Later, still in prison, he decided to write a book about his life. When this Black child who was living in Canada with some tutors found this book he decided to get involved. He tried and tried to show the people that Hurricane Cater was a free man.
And eventually he did do that and they both went on to live happily ever after.
This film was done in such a way that I believe it could be considered a film noir. There were lots of dark Images and many sad and depressing moments. "The Hurricane" has basically the same story line as many other wonderful movies. The story line of an African - American struggling to show that he was wrongly accused of something he never did and with the help of someone else they proved his innocence.
My second favorite movie also has that same story line but it was done in a totally different way. "The Green Mile", was a film based in the 1950's where olds caravans were used transport vehicles for inmates, and African -- Americans were still portrayed as slaves. This movie started when this huge gigantic Black slave named John Coffee crying hysterically while holding two little girls in each of his hands, their hair covered with blood. Meanwhile a gang of white farmers and sheriffs were following the trail of blood looking for the missing children. When they find John, the father of the dead children starts punching him and cries for the sheriff to kill him. The sheriff instead arrests him and puts him away to die in the electric chair. He is then transferred to a holding cell where the inmates are ready to be executed. This place is called the Green Mile. In the beginning of the movie all the deputies were scared to confront John because of his enormous size. But the top deputy, who is played by Tom Hanks, trusts John. While other deputies disagree he enters John's cell and tells him the rules of the Green Mile. He is surprised to see how polite and gentle this gigantic man is.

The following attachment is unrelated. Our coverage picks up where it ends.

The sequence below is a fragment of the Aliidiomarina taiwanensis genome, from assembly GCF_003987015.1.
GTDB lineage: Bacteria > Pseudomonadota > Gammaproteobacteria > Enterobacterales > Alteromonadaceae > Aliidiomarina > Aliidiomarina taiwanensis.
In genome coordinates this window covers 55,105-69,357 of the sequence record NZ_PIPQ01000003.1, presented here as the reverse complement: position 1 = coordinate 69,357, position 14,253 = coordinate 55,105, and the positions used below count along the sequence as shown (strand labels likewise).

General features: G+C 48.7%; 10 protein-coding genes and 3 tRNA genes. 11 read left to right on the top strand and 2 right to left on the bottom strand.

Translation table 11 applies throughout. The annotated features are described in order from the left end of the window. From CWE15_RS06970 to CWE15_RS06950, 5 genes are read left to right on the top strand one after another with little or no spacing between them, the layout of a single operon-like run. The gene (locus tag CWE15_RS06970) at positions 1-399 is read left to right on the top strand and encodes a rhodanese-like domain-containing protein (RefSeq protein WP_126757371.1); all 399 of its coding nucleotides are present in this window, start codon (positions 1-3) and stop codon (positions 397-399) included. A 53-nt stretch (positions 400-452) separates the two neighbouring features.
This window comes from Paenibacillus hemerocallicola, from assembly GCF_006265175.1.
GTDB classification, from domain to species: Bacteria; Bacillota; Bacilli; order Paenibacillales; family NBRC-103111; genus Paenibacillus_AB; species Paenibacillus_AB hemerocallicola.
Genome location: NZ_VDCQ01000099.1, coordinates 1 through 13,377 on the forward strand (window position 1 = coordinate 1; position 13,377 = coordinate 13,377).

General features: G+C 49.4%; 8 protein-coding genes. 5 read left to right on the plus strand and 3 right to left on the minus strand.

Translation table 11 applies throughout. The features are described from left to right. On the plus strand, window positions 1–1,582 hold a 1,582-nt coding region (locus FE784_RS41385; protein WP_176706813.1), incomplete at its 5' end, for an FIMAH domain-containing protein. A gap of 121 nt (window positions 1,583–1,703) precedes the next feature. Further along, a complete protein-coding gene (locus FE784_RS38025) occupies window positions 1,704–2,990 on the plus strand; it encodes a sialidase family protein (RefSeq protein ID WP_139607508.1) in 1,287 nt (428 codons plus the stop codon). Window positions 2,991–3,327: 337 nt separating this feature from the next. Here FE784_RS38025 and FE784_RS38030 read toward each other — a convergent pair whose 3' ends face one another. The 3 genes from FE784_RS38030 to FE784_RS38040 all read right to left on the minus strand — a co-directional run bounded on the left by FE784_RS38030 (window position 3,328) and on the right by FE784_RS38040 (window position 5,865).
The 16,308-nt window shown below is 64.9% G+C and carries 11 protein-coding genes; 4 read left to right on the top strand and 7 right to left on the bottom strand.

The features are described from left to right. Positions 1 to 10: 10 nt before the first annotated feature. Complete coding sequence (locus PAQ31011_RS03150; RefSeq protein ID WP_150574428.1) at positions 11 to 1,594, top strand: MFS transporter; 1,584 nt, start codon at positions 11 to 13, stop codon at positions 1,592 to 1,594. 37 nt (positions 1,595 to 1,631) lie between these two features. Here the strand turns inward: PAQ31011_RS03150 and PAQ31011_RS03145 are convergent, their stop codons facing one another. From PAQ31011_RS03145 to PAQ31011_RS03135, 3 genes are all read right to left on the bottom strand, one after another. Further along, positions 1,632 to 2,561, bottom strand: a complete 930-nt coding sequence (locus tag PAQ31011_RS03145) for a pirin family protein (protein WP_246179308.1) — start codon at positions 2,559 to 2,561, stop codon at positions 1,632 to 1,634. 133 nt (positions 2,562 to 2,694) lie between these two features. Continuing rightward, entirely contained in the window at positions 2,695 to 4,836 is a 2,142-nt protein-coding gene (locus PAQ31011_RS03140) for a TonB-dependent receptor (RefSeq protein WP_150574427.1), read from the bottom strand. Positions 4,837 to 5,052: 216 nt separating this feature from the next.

As the movie goes on there seems to be a mysterious power that John has in him. He had already cured the deputy's personal problem with his sexual disease. Then when he brought back to life a mouse that was squished to death by a bad tempered deputy, the other deputies got an idea. They throw the "evil deputy", into a storage room and drug up the other inmates. In the middle of the night, taking a huge risk with their jobs and their lives, they sneak John out of his cell and into a caravan, and then they head over to the mayor's house. The mayor's wife has a large size tumor in her head, in which she screams and swears uncontrollably. When John enters the room where she is sleeping, she starts screaming and the mayor tries to stop him. While a deputy holds him back, the mayor himself watches as this enormous man mysteriously suck up all this evil dust from his wife's mouth, which was the tumor. When John is finished he then starts coughing and spits it out of his own mouth, turning the dust and the tumor into a vanishing image. There on out they try to put the puzzle together, showing that this gentle loving man could not of killed those children. Instead he was just trying to save them when he was caught holding the blood-infested heads in his hand.
Both of these movies involved an African -- American being an innocent inmate and struggling to understand why this is happening to them. These two movies also were similar to "Final Justice". The styles though were all different, allowing us not to predict the same conclusion. I think the directors did an excellent job with these movies, especially with the way society is, people are getting threatened daily by the opposite race for making movies that show the truth about a story. That is why I chose "The Hurricane" and "The Green Mile" as my two favorite movies.